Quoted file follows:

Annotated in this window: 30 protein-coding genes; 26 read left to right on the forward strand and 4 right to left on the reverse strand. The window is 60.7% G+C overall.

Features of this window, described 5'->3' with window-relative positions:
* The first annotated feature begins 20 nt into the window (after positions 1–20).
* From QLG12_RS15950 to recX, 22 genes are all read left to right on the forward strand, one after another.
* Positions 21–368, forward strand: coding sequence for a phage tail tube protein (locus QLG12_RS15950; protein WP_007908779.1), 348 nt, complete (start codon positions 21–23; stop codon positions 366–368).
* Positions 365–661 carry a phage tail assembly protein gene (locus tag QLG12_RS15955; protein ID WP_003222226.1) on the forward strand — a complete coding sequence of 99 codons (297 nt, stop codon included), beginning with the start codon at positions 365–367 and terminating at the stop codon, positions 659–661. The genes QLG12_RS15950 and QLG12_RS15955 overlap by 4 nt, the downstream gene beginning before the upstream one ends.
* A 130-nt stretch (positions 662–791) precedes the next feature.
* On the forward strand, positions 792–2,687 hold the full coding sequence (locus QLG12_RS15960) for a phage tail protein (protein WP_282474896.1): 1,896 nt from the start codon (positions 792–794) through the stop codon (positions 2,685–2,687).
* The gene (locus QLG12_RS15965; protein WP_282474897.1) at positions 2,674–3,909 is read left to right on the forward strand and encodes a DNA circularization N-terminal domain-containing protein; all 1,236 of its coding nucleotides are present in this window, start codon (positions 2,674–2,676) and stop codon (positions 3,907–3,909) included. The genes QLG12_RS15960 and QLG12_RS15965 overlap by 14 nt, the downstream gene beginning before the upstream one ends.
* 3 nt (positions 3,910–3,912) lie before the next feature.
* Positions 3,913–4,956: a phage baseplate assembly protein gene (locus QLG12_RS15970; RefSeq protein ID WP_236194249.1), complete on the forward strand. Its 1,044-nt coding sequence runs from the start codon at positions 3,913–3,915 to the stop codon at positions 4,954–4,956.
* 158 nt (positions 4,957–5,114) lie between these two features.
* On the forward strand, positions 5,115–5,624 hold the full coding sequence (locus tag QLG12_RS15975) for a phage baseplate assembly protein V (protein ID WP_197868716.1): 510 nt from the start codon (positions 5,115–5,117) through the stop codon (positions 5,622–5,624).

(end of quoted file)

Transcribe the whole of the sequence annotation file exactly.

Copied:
Annotated in this window: 30 protein-coding genes; 26 read left to right on the forward strand and 4 right to left on the reverse strand. The window is 60.7% G+C overall.

Features of this window, described 5'->3' with window-relative positions:
* The first annotated feature begins 20 nt into the window (after positions 1–20).
* From QLG12_RS15950 to recX, 22 genes are all read left to right on the forward strand, one after another.
* Positions 21–368, forward strand: coding sequence for a phage tail tube protein (locus QLG12_RS15950; protein WP_007908779.1), 348 nt, complete (start codon positions 21–23; stop codon positions 366–368).
* Positions 365–661 carry a phage tail assembly protein gene (locus tag QLG12_RS15955; protein ID WP_003222226.1) on the forward strand — a complete coding sequence of 99 codons (297 nt, stop codon included), beginning with the start codon at positions 365–367 and terminating at the stop codon, positions 659–661. The genes QLG12_RS15950 and QLG12_RS15955 overlap by 4 nt, the downstream gene beginning before the upstream one ends.
* A 130-nt stretch (positions 662–791) precedes the next feature.
* On the forward strand, positions 792–2,687 hold the full coding sequence (locus QLG12_RS15960) for a phage tail protein (protein WP_282474896.1): 1,896 nt from the start codon (positions 792–794) through the stop codon (positions 2,685–2,687).
* The gene (locus QLG12_RS15965; protein WP_282474897.1) at positions 2,674–3,909 is read left to right on the forward strand and encodes a DNA circularization N-terminal domain-containing protein; all 1,236 of its coding nucleotides are present in this window, start codon (positions 2,674–2,676) and stop codon (positions 3,907–3,909) included. The genes QLG12_RS15960 and QLG12_RS15965 overlap by 14 nt, the downstream gene beginning before the upstream one ends.
* 3 nt (positions 3,910–3,912) lie before the next feature.
* Positions 3,913–4,956: a phage baseplate assembly protein gene (locus QLG12_RS15970; RefSeq protein ID WP_236194249.1), complete on the forward strand. Its 1,044-nt coding sequence runs from the start codon at positions 3,913–3,915 to the stop codon at positions 4,954–4,956.
* 158 nt (positions 4,957–5,114) lie between these two features.
* On the forward strand, positions 5,115–5,624 hold the full coding sequence (locus tag QLG12_RS15975) for a phage baseplate assembly protein V (protein ID WP_197868716.1): 510 nt from the start codon (positions 5,115–5,117) through the stop codon (positions 5,622–5,624).